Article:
The latest Culinary Visions survey of over 2,000 consumers focuses on the emotional impact of the global pandemic on dining away from home. Over the course of the year Culinary Visions has surveyed over 4,000 consumers related to the their eating habits during the months in and out of sheltering at home to gain an understanding of how pandemic related experiences have affected their eating habits. Consumers are sharing hopeful signs for the foodservice business as news on the global pandemic has taken a positive turn in recent weeks.
“The daily interaction with restaurants and foodservice establishments that was so much a part of everyday life pre-pandemic is no longer taken for granted. As consumers consider their post pandemic life, many have expressed their appreciation for chefs, restaurants and foodservice operations that have continued to support their community,” said Sharon Olson, executive director of Culinary Visions. “Although they have relied on technology to deliver no-contact satisfaction for many months, they are craving the connection of dining with friends and family in a restaurant.”
Three key insights that emerged from the study are likely to impact the emerging new normal for the foodservice industry:
Consumers are craving connection
The isolation of the past year has been challenging and home delivery has become a culinary lifeline for many consumers. Yet, less than half (47 percent) of consumers in the latest wave of the study say they prefer online delivery services over going somewhere in person. This is down from 56 percent in the summer wave of the survey.
Although virtual encounters have become a way of life, only 35 percent of consumers agree that they enjoy sharing virtual meals with friends as much as dining out. 78 percent consumers in the latest study say they are looking forward to the experience of dining in a restaurant, and 66 percent miss being around other people when dining in a foodservice establishment.
Brands with purpose matter
Even before the pandemic, consumers were relying on food and restaurant brands they trusted to behave in a responsible way in bringing their products to the table. During the pandemic, support of local communities became front and center for many, and consumers are remembering those who supported their communities. 73 percent agree that chefs have become heroes serving our community in these difficult times in the latest study. That appreciation points to post pandemic loyalty with 53 percent of consumers saying they have changed the restaurants they patronize based on how employees are being taken care of during these difficult times.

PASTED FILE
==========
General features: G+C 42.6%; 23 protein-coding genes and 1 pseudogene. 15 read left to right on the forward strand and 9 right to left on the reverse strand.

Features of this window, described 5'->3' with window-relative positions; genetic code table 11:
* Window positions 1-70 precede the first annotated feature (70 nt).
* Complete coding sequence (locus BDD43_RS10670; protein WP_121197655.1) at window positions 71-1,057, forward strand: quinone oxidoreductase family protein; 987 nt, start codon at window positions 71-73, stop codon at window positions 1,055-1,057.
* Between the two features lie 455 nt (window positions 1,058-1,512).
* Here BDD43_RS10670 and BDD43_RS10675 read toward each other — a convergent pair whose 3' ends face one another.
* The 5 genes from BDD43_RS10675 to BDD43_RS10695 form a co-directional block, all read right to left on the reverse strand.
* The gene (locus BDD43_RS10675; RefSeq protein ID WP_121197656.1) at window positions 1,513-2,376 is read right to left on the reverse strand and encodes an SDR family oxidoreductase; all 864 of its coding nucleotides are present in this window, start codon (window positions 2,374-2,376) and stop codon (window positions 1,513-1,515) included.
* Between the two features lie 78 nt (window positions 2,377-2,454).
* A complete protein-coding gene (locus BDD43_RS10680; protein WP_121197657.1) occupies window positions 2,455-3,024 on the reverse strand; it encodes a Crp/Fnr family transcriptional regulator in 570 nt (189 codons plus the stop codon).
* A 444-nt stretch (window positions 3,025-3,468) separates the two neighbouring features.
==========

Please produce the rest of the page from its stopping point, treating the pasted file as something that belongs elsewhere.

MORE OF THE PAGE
Heightened awareness of life in balance
Early in the pandemic interest in healthfulness was set aside for comfort and indulgence. Sales of packaged snack foods that offered flavor memories from childhood and simpler times skyrocketed. Of the consumers surveyed last summer, 65 percent said indulgent comfort food has been their salvation. Yet, 83 percent of consumers said they were looking forward to more healthful eating.
As hope for the new normal appears on the horizon, the interest in healthfulness has returned with 58 percent saying they have used this time to make healthier lifestyle modifications.
About the survey:
4,000 US consumers have been surveyed during the course of this study. In the most recent wave of the study, 2,000 US consumers were asked closed-ended questions about their food and dining experiences and results were compared to those from previous surveys earlier in the year. 36 percent of the consumers surveyed were under the age of 34, 40 percent were ages 35-54 and 24 percent were ages 55 and over. The consumer female to male ratio was 53:47, respectively. Of those consumers surveyed, 42 percent live in a 1 or 2 person household, 58 percent live in a household of 3 people or more. This study was fielded in December 2020. The first wave of this study was fielded in June 2020 and the next wave is planned for spring/summer 2021 to track evolving behaviors and attitudes of U.S. consumers.